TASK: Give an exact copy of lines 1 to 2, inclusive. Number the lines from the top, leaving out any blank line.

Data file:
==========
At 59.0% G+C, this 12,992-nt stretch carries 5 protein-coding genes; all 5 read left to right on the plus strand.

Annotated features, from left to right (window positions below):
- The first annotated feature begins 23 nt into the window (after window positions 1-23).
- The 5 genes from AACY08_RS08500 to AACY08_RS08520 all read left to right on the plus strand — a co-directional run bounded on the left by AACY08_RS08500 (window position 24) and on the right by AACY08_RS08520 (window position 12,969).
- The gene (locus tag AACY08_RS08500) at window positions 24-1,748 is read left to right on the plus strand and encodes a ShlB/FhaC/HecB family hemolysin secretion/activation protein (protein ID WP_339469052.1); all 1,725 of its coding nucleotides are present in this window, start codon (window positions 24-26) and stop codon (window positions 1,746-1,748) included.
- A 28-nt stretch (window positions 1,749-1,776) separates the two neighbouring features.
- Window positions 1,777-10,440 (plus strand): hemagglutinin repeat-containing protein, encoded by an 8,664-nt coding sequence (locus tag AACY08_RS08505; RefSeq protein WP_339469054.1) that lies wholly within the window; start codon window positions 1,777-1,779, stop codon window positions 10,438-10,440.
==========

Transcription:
At 59.0% G+C, this 12,992-nt stretch carries 5 protein-coding genes; all 5 read left to right on the plus strand.

Annotated features, from left to right (window positions below):